It could cost as much as $3 billion, which supporters say is nothing compared to the size of the federal budget. But compared to Obama’s campaign rhetoric, where he pushed for eliminating a corporate-jet tax break valued at $3 billion over a decade, it could be considered a lot.
In the end, it’ll cost something. We’re not being told just what we’re buying.
But we’ll pay, and some could do so with their lives.
The Obama administration has promised “no boots on the ground.” But that leaves people wondering how effective airstrikes will be and whether troops will eventually get sucked into a bigger war.
War begets war.
War is particularly important in Florida, home to 20 major Air Force and Navy installations in addition to about 1.7 million veterans who receive $8 billion in services.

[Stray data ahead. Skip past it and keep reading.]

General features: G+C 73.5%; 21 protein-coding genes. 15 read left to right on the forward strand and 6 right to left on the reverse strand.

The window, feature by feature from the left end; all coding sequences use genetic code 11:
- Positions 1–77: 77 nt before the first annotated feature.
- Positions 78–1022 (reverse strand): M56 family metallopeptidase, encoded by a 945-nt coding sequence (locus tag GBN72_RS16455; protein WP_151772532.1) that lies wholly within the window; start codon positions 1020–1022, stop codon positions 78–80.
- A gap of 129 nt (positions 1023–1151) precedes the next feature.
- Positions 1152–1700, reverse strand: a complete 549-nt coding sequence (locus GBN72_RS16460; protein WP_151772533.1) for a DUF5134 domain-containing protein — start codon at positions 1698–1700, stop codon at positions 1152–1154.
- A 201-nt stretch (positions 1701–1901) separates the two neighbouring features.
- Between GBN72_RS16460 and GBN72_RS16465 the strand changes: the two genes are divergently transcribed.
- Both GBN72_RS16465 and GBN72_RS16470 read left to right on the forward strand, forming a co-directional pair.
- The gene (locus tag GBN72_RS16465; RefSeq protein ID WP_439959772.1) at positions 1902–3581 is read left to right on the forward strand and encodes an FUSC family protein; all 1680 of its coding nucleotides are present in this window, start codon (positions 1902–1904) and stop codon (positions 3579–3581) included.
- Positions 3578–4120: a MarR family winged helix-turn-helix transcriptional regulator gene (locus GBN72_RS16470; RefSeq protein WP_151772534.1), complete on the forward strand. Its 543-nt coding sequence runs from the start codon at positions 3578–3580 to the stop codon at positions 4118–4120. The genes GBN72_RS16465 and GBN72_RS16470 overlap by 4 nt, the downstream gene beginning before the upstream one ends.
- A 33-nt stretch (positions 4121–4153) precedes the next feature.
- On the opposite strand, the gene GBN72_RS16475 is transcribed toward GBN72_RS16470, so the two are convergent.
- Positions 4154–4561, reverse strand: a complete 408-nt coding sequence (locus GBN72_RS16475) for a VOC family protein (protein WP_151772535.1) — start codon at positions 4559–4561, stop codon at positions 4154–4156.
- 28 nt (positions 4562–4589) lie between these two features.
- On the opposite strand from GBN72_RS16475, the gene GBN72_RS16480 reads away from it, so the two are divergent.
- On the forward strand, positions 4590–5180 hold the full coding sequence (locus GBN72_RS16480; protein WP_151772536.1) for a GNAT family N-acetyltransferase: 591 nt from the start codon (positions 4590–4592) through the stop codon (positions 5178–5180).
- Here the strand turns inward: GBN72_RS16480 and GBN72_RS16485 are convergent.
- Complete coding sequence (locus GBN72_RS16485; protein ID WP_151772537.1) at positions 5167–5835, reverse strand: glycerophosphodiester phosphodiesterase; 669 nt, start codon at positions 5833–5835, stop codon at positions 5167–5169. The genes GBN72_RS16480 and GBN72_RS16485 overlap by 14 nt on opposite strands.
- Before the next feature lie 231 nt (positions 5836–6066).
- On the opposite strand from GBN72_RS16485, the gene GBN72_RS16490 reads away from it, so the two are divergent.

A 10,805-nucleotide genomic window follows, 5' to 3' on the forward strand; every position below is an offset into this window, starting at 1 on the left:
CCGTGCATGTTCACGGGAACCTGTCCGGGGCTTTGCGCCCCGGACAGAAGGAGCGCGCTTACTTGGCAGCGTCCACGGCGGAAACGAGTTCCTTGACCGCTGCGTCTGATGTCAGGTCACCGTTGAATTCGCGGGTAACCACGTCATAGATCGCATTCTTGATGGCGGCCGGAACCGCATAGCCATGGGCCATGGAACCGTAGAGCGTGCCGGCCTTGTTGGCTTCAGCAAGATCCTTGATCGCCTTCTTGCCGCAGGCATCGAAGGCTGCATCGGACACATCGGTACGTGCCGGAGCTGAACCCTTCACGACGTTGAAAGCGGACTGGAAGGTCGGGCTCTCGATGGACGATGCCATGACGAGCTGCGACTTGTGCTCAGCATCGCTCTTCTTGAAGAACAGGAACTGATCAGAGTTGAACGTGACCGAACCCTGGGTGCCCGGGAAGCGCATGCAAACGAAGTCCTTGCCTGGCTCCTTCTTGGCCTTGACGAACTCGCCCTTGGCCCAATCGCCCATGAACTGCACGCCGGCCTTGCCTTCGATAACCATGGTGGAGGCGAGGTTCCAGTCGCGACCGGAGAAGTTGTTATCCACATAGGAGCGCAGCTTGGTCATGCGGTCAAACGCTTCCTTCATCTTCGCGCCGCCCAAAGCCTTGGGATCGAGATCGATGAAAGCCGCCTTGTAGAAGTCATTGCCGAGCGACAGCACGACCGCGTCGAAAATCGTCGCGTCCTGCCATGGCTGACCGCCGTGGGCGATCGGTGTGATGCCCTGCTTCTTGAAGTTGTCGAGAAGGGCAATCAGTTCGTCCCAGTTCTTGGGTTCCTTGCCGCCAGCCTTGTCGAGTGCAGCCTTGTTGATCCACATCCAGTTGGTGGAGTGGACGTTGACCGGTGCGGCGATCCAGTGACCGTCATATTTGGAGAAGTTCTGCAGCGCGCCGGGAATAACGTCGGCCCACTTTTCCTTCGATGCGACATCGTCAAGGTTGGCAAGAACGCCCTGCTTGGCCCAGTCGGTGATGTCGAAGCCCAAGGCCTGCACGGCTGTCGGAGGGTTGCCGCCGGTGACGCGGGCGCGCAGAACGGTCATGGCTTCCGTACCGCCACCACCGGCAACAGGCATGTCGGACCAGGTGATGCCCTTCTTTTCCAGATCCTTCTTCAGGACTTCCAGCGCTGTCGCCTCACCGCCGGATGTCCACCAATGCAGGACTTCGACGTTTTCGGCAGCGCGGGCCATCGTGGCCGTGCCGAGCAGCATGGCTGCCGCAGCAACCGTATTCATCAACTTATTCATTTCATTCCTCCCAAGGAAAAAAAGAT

At Wednesday’s House Foreign Affairs Committee meeting, Ros-Lehtinen was joined by Orlando Rep. Alan Grayson, a Democratic congressman who pressed Secretary of State John Kerry, Defense Secretary Chuck Hagel and Gen. Martin Dempsey for more information.
Grayson has called some of the administration’s claims over Syria “flatly false” and questions whether and who used chemical weapons if at all. He questioned the administration over leaked transcripts intercepted allegedly from Syrian commanders appearing to indicate they ordered the attack.
“You will agree that it’s important that the administration not mislead the public in any way about these reports, won’t you?" Grayson asked Hagel.
“I’m not aware of the administration misleading the American public on this issue or any other issue,” Hagel said.
"Well, you agree that the only way to put that matter to rest is to release the original reports in some redacted form,” Grayson said. “Will you declassify it for this purpose?”
Hagel: “I just gave you my answer. I have no idea what exactly you’re talking about. I’d have to go back and look at it, I’d have to confer with others — our intelligence community — that’s all I can tell you.”
That’s all your government can tell your elected representative publicly.
Attention government shoppers: Caveat emptor.